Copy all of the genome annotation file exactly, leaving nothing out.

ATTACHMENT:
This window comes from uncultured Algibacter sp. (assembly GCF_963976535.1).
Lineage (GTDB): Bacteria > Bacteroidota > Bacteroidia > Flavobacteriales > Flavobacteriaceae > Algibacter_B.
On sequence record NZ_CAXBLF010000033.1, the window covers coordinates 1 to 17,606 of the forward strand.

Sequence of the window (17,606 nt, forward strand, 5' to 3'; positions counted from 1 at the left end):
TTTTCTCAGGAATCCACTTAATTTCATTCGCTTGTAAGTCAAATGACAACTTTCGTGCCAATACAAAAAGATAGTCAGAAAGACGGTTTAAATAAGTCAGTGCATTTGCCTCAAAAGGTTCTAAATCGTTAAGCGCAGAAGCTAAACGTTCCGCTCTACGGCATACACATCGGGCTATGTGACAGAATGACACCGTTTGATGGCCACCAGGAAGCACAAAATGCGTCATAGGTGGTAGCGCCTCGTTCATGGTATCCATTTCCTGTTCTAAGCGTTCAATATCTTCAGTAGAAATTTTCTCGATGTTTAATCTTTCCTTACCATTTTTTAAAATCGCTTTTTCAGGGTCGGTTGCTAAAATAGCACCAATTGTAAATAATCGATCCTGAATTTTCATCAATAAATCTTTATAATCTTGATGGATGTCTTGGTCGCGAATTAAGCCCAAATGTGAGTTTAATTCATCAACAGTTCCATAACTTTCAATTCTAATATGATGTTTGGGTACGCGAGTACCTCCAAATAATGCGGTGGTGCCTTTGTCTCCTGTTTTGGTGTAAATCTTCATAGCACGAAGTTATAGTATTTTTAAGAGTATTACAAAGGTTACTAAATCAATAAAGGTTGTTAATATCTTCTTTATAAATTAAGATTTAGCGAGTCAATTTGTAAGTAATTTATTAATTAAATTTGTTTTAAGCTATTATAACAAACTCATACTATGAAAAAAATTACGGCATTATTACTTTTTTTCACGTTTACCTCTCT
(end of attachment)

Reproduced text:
This window comes from uncultured Algibacter sp. (assembly GCF_963976535.1).
Lineage (GTDB): Bacteria > Bacteroidota > Bacteroidia > Flavobacteriales > Flavobacteriaceae > Algibacter_B.
On sequence record NZ_CAXBLF010000033.1, the window covers coordinates 1 to 17,606 of the forward strand.

Sequence of the window (17,606 nt, forward strand, 5' to 3'; positions counted from 1 at the left end):
TTTTCTCAGGAATCCACTTAATTTCATTCGCTTGTAAGTCAAATGACAACTTTCGTGCCAATACAAAAAGATAGTCAGAAAGACGGTTTAAATAAGTCAGTGCATTTGCCTCAAAAGGTTCTAAATCGTTAAGCGCAGAAGCTAAACGTTCCGCTCTACGGCATACACATCGGGCTATGTGACAGAATGACACCGTTTGATGGCCACCAGGAAGCACAAAATGCGTCATAGGTGGTAGCGCCTCGTTCATGGTATCCATTTCCTGTTCTAAGCGTTCAATATCTTCAGTAGAAATTTTCTCGATGTTTAATCTTTCCTTACCATTTTTTAAAATCGCTTTTTCAGGGTCGGTTGCTAAAATAGCACCAATTGTAAATAATCGATCCTGAATTTTCATCAATAAATCTTTATAATCTTGATGGATGTCTTGGTCGCGAATTAAGCCCAAATGTGAGTTTAATTCATCAACAGTTCCATAACTTTCAATTCTAATATGATGTTTGGGTACGCGAGTACCTCCAAATAATGCGGTGGTGCCTTTGTCTCCTGTTTTGGTGTAAATCTTCATAGCACGAAGTTATAGTATTTTTAAGAGTATTACAAAGGTTACTAAATCAATAAAGGTTGTTAATATCTTCTTTATAAATTAAGATTTAGCGAGTCAATTTGTAAGTAATTTATTAATTAAATTTGTTTTAAGCTATTATAACAAACTCATACTATGAAAAAAATTACGGCATTATTACTTTTTTTCACGTTTACCTCTCT